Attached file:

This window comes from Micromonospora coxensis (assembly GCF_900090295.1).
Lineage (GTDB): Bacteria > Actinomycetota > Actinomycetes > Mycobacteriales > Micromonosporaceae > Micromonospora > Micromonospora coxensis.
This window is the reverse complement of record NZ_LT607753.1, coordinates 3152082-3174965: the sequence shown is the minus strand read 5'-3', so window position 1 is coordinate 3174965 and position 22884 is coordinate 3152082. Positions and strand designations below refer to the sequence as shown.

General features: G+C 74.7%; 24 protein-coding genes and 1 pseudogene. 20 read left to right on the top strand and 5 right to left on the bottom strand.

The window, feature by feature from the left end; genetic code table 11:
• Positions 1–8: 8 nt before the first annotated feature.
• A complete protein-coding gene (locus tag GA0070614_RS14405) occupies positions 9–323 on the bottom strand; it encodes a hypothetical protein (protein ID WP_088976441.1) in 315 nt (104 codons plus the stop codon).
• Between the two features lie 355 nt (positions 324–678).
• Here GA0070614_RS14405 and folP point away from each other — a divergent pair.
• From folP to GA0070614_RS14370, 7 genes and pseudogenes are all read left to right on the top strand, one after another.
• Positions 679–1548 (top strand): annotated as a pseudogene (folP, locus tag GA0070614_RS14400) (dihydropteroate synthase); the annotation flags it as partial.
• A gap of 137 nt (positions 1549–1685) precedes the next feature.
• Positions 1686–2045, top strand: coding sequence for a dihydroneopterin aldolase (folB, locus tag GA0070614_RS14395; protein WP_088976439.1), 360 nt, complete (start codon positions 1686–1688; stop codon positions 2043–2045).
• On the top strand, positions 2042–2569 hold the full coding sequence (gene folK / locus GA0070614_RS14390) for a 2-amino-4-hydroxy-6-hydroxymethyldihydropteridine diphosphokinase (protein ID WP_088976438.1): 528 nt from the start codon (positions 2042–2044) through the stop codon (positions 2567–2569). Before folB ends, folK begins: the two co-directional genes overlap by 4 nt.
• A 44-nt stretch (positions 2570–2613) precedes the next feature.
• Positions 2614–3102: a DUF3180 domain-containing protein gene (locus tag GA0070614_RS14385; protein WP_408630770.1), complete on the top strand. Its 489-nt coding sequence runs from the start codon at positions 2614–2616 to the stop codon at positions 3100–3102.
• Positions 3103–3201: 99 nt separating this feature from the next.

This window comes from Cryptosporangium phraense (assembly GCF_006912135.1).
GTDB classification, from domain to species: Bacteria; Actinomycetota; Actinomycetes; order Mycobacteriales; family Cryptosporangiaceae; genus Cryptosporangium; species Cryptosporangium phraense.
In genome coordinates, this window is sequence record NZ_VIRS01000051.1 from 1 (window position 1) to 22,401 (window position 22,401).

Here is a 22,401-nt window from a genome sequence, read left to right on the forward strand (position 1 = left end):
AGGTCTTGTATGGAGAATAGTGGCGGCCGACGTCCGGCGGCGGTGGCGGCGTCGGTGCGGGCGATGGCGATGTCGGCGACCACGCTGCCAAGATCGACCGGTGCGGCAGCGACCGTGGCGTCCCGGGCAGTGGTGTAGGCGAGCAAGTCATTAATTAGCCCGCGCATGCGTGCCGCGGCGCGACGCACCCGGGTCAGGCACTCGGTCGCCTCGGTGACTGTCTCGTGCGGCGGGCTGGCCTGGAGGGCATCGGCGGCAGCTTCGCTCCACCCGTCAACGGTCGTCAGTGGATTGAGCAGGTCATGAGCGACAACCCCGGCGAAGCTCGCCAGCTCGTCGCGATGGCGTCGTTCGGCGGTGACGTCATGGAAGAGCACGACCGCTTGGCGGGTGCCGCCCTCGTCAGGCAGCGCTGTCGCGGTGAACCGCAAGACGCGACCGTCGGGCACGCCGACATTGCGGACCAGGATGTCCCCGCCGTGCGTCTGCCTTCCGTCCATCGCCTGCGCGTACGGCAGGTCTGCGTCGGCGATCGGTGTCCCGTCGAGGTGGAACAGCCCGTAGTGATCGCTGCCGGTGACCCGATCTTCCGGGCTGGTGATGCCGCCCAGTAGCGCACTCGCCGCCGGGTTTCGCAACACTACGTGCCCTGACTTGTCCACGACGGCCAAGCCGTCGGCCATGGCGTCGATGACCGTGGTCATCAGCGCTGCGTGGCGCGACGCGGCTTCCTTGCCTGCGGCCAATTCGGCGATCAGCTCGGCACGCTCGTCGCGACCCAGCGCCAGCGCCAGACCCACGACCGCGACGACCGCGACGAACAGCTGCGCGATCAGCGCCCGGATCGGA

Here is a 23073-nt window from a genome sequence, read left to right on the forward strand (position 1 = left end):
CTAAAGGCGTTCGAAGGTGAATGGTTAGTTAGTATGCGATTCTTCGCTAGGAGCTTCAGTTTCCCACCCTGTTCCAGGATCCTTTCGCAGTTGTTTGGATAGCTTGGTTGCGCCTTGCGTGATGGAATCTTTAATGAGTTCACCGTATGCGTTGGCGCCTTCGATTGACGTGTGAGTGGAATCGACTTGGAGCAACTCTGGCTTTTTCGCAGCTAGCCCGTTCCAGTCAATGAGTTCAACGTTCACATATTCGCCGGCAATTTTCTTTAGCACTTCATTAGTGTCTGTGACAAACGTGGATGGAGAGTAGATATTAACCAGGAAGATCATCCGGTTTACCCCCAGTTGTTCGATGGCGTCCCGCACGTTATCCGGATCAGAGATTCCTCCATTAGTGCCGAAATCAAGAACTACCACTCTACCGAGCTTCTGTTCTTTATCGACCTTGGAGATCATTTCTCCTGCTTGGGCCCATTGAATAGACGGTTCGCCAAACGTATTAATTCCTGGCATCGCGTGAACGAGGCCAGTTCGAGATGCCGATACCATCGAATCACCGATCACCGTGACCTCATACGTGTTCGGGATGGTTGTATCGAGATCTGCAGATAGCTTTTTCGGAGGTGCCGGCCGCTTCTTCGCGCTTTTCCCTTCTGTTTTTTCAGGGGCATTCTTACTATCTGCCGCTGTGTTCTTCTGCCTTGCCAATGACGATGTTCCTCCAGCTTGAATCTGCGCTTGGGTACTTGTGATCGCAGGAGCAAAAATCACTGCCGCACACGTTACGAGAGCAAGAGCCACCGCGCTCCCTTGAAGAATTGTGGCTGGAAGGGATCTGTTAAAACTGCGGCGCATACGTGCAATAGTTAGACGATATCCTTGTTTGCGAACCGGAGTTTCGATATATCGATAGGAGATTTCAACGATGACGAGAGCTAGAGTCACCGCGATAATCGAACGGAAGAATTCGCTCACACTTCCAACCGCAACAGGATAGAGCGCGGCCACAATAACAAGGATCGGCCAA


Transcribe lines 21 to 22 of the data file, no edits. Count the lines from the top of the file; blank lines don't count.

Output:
Here is a 22,401-nt window from a genome sequence, read left to right on the forward strand (position 1 = left end):
AGGTCTTGTATGGAGAATAGTGGCGGCCGACGTCCGGCGGCGGTGGCGGCGTCGGTGCGGGCGATGGCGATGTCGGCGACCACGCTGCCAAGATCGACCGGTGCGGCAGCGACCGTGGCGTCCCGGGCAGTGGTGTAGGCGAGCAAGTCATTAATTAGCCCGCGCATGCGTGCCGCGGCGCGACGCACCCGGGTCAGGCACTCGGTCGCCTCGGTGACTGTCTCGTGCGGCGGGCTGGCCTGGAGGGCATCGGCGGCAGCTTCGCTCCACCCGTCAACGGTCGTCAGTGGATTGAGCAGGTCATGAGCGACAACCCCGGCGAAGCTCGCCAGCTCGTCGCGATGGCGTCGTTCGGCGGTGACGTCATGGAAGAGCACGACCGCTTGGCGGGTGCCGCCCTCGTCAGGCAGCGCTGTCGCGGTGAACCGCAAGACGCGACCGTCGGGCACGCCGACATTGCGGACCAGGATGTCCCCGCCGTGCGTCTGCCTTCCGTCCATCGCCTGCGCGTACGGCAGGTCTGCGTCGGCGATCGGTGTCCCGTCGAGGTGGAACAGCCCGTAGTGATCGCTGCCGGTGACCCGATCTTCCGGGCTGGTGATGCCGCCCAGTAGCGCACTCGCCGCCGGGTTTCGCAACACTACGTGCCCTGACTTGTCCACGACGGCCAAGCCGTCGGCCATGGCGTCGATGACCGTGGTCATCAGCGCTGCGTGGCGCGACGCGGCTTCCTTGCCTGCGGCCAATTCGGCGATCAGCTCGGCACGCTCGTCGCGACCCAGCGCCAGCGCCAGACCCACGACCGCGACGACCGCGACGAACAGCTGCGCGATCAGCGCCCGGATCGGA